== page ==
Cohort Study of Heart Rate Variability

This study has been completed.
Sponsor:
Collaborator:
National Heart, Lung, and Blood Institute (NHLBI)
Information provided by (Responsible Party):
University of North Carolina, Chapel Hill
ClinicalTrials.gov Identifier:
NCT00005399
First received: May 25, 2000
Last updated: April 11, 2016
Last verified: April 2016

May 25, 2000
April 11, 2016
August 1996
June 2001   (final data collection date for primary outcome measure)
Incident coronary heart disease and stroke events [ Time Frame: 10-year follow-up ] [ Designated as safety issue: No ]
Not Provided
Complete list of historical versions of study NCT00005399 on ClinicalTrials.gov Archive Site
all-cause and cause-specific mortality [ Time Frame: 10-year follow-up ] [ Designated as safety issue: No ]
Not Provided
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Cohort Study of Heart Rate Variability
Cohort Study of Heart Rate Variability
To examine factors affecting heart rate variability (HRV) and the role of HRV in heart disease. Specifically, to examine the role of HRV: as a predictor of fatal and nonfatal ischemic heart disease over a six year follow-up of the Atherosclerosis Risk in Communities (ARIC) population based, bi-ethnic cohort; on the six year progression of carotid atherosclerosis measured by B-mode ultrasound; and on the incidence of hypertension. Also, to study the effect of elevated fasting insulin, glucose, diabetes mellitus, and other metabolic abnormalities on changes in HRV over nine years of follow-up.

BACKGROUND:

Heart rate variability analysis has been widely used in clinical research as a noninvasive measurement of autonomic function. It has been found to be associated with post-myocardial infarction mortality, hypertension, sudden cardiac death, atherosclerosis, and diabetes. However, little epidemiologic research on HRV had been reported prior to this study in 1996. Almost no data were available on the population distribution of HRV, its correlates in populations, the factors associated with changes in HRV over time, or on the cardiovascular sequelae of impaired autonomic function assessed by HRV obtained from population-based prospective studies.

DESIGN NARRATIVE:

The study was ancillary to ARIC, a population-based, longitudinal study of cardiovascular and pulmonary diseases. The baseline exam was completed in 1987 to 1988, followed by yearly contacts and re-examinations every three years. The present study built on the data collected by the ARIC investigators by retrieving and processing beat-to-beat heart rate data collected during the baseline exam. Five minutes of beat-to-beat heart rate data were obtained from the ARIC cohort participants during their third follow-up visit (Visit) 4 in 1996 through 1998. Time and frequency domain HRV indices were derived for an assessment of autonomic function. The following HRV indices were computed both for the baseline and the nine-year follow-up exam (1996 through 1998) on the 13,000 members of the ARIC cohort: time domain indices; mean heart rate, minimum and maximum heart rate, standard deviation of all normal R-R intervals, the coefficient of variation of all normal R-R intervals, root mean square of the differences of successive R-R intervals, and the proportion of adjacent R-R intervals. Frequency domain indices were also computed, including high frequency power, low frequency power, and the high/low frequency power ratio.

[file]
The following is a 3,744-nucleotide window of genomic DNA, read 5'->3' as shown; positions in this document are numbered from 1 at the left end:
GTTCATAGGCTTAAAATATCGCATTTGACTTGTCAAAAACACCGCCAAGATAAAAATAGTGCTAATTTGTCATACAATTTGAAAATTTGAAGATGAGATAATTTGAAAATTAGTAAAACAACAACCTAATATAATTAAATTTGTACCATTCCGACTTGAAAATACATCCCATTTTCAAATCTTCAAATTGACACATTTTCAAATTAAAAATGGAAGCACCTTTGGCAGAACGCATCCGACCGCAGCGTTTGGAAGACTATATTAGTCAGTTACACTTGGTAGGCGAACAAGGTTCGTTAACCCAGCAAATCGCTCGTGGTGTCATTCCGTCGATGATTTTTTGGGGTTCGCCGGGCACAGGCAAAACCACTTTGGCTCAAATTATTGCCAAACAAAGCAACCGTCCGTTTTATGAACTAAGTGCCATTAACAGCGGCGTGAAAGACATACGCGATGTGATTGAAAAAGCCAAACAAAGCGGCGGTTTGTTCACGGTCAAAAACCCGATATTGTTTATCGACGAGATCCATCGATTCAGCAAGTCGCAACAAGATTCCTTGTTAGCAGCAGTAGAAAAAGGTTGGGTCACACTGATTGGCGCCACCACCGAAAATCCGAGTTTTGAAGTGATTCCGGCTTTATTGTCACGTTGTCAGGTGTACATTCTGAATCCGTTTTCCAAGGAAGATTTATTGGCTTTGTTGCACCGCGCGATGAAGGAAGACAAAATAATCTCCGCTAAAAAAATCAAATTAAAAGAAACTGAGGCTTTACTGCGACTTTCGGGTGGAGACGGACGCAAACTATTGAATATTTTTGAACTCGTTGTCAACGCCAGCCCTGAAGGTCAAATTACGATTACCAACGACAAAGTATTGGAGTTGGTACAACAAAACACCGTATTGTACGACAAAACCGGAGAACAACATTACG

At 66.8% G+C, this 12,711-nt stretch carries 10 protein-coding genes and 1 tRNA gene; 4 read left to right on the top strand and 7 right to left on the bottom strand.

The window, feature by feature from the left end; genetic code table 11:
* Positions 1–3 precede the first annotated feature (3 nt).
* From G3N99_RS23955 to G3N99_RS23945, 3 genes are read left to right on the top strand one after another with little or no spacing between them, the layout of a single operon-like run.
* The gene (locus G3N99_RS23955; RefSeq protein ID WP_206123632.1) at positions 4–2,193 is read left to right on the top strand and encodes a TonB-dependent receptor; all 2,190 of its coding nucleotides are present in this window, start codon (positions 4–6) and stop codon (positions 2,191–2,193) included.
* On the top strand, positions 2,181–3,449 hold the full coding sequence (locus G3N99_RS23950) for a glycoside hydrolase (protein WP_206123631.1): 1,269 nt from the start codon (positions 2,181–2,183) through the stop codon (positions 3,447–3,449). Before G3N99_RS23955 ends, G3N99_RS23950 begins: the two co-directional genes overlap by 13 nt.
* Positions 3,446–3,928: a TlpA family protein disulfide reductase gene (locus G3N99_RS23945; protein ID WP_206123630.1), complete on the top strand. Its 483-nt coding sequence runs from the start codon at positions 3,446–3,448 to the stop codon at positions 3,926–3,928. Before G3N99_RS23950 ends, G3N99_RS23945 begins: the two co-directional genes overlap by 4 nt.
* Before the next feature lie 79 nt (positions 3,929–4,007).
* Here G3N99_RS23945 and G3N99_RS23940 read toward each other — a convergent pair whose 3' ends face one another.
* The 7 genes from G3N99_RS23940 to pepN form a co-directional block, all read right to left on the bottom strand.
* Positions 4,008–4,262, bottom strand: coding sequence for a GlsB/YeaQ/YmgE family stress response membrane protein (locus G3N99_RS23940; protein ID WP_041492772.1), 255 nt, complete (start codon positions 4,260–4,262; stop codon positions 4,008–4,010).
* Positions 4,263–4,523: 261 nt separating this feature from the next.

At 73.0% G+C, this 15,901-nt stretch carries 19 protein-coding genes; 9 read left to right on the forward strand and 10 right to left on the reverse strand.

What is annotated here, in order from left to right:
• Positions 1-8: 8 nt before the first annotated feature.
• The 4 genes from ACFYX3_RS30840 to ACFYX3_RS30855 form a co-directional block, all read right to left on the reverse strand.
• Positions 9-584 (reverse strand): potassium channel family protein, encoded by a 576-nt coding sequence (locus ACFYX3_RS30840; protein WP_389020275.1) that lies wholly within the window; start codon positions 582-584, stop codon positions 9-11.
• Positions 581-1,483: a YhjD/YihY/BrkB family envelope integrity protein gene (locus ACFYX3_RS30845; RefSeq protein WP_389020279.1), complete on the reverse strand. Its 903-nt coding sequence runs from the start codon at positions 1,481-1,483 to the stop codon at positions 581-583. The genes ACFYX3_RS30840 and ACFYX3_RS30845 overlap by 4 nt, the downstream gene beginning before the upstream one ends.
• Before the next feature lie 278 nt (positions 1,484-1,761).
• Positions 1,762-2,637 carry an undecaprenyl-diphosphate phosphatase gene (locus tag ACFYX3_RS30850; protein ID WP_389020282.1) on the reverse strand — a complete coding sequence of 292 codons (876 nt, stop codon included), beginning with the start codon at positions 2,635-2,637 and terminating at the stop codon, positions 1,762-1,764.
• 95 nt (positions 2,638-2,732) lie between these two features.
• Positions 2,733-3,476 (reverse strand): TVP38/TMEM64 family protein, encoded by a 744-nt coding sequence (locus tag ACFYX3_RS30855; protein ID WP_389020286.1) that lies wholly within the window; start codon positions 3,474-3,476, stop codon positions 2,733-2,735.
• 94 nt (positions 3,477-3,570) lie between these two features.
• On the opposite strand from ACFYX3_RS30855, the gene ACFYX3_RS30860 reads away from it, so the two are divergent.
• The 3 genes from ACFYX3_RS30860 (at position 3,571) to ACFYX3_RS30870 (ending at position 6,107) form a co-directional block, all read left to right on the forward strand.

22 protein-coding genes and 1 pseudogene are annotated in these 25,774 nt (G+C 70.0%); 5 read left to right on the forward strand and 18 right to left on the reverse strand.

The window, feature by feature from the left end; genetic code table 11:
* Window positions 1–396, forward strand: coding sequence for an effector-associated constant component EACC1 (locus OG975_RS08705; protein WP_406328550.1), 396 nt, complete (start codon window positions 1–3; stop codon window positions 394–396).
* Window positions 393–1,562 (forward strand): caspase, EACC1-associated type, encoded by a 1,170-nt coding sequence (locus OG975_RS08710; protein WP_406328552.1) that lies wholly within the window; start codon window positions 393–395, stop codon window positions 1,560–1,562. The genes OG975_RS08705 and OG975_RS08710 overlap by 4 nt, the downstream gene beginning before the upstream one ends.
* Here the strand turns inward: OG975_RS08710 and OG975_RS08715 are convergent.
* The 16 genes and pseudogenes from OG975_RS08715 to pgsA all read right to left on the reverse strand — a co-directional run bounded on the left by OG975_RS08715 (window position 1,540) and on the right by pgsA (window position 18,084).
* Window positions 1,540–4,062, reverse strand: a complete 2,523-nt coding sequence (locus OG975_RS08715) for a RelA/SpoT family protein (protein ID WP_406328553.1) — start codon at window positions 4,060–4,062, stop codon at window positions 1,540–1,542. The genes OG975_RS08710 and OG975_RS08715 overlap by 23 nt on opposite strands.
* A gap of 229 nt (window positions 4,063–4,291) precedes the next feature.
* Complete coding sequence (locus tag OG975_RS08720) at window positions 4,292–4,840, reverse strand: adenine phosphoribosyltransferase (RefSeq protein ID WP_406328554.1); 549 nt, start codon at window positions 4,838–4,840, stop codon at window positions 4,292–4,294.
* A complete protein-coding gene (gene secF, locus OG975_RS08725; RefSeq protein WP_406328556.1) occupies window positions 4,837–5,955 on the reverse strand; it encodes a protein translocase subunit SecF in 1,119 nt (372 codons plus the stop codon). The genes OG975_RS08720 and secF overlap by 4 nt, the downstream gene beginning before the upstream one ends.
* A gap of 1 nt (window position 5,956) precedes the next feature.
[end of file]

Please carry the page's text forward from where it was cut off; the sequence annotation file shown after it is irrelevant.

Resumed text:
Observational
Observational Model: Cohort
Time Perspective: Prospective
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Probability Sample
Population-based sample of adults ages 45-64 years
  • Cardiovascular Diseases
  • Myocardial Ischemia
  • Carotid Stenosis
  • Hypertension
  • Diabetes Mellitus
  • Heart Diseases
Other: No interventions
No interventions
Not Provided

*   Includes publications given by the data provider as well as publications identified by ClinicalTrials.gov Identifier (NCT Number) in Medline.
 
Completed
111654
June 2001
June 2001   (final data collection date for primary outcome measure)
Residents of 4 geographically defined areas
Both
45 Years to 64 Years   (Adult)
No
Contact information is only displayed when the study is recruiting subjects
Not Provided
 
NCT00005399
96-0453, R01HL055669, 4313
No
Not Provided
Not Provided
University of North Carolina, Chapel Hill
University of North Carolina, Chapel Hill
National Heart, Lung, and Blood Institute (NHLBI)
Principal Investigator: Gerardo Heiss University of North Carolina
University of North Carolina, Chapel Hill
April 2016

ICMJE     Data element required by the International Committee of Medical Journal Editors and the World Health Organization ICTRP